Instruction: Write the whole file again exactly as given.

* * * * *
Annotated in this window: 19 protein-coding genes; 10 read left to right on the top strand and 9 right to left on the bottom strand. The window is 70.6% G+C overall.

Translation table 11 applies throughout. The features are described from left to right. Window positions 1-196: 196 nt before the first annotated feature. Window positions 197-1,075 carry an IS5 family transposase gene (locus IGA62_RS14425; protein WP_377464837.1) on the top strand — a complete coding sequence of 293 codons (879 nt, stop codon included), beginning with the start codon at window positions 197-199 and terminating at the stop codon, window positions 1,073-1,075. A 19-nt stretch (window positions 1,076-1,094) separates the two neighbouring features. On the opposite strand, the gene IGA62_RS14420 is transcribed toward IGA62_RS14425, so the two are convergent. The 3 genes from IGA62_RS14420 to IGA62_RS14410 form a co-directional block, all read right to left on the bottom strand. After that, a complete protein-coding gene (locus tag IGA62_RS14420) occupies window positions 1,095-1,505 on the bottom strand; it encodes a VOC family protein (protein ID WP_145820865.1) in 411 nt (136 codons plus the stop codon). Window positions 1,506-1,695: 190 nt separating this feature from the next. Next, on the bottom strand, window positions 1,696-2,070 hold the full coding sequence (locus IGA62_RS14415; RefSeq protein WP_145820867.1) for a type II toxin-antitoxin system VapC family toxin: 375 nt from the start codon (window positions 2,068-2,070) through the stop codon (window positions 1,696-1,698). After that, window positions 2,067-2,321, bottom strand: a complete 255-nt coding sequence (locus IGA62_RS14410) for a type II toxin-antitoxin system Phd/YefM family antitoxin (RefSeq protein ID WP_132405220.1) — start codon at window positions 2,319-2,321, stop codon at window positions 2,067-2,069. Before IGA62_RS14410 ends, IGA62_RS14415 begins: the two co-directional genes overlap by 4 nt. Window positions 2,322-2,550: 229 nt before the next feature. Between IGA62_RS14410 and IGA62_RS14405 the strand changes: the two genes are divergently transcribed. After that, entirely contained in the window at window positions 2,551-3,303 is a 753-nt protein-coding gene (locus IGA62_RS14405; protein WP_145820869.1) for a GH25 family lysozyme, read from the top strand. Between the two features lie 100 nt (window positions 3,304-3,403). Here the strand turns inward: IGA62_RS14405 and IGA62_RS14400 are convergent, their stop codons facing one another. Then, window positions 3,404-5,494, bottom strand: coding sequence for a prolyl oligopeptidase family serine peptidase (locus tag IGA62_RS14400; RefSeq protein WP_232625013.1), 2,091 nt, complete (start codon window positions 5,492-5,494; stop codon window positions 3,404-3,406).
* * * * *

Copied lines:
Annotated in this window: 19 protein-coding genes; 10 read left to right on the top strand and 9 right to left on the bottom strand. The window is 70.6% G+C overall.

Translation table 11 applies throughout. The features are described from left to right. Window positions 1-196: 196 nt before the first annotated feature. Window positions 197-1,075 carry an IS5 family transposase gene (locus IGA62_RS14425; protein WP_377464837.1) on the top strand — a complete coding sequence of 293 codons (879 nt, stop codon included), beginning with the start codon at window positions 197-199 and terminating at the stop codon, window positions 1,073-1,075. A 19-nt stretch (window positions 1,076-1,094) separates the two neighbouring features. On the opposite strand, the gene IGA62_RS14420 is transcribed toward IGA62_RS14425, so the two are convergent. The 3 genes from IGA62_RS14420 to IGA62_RS14410 form a co-directional block, all read right to left on the bottom strand. After that, a complete protein-coding gene (locus tag IGA62_RS14420) occupies window positions 1,095-1,505 on the bottom strand; it encodes a VOC family protein (protein ID WP_145820865.1) in 411 nt (136 codons plus the stop codon). Window positions 1,506-1,695: 190 nt separating this feature from the next. Next, on the bottom strand, window positions 1,696-2,070 hold the full coding sequence (locus IGA62_RS14415; RefSeq protein WP_145820867.1) for a type II toxin-antitoxin system VapC family toxin: 375 nt from the start codon (window positions 2,068-2,070) through the stop codon (window positions 1,696-1,698). After that, window positions 2,067-2,321, bottom strand: a complete 255-nt coding sequence (locus IGA62_RS14410) for a type II toxin-antitoxin system Phd/YefM family antitoxin (RefSeq protein ID WP_132405220.1) — start codon at window positions 2,319-2,321, stop codon at window positions 2,067-2,069. Before IGA62_RS14410 ends, IGA62_RS14415 begins: the two co-directional genes overlap by 4 nt. Window positions 2,322-2,550: 229 nt before the next feature. Between IGA62_RS14410 and IGA62_RS14405 the strand changes: the two genes are divergently transcribed. After that, entirely contained in the window at window positions 2,551-3,303 is a 753-nt protein-coding gene (locus IGA62_RS14405; protein WP_145820869.1) for a GH25 family lysozyme, read from the top strand. Between the two features lie 100 nt (window positions 3,304-3,403). Here the strand turns inward: IGA62_RS14405 and IGA62_RS14400 are convergent, their stop codons facing one another. Then, window positions 3,404-5,494, bottom strand: coding sequence for a prolyl oligopeptidase family serine peptidase (locus tag IGA62_RS14400; RefSeq protein WP_232625013.1), 2,091 nt, complete (start codon window positions 5,492-5,494; stop codon window positions 3,404-3,406).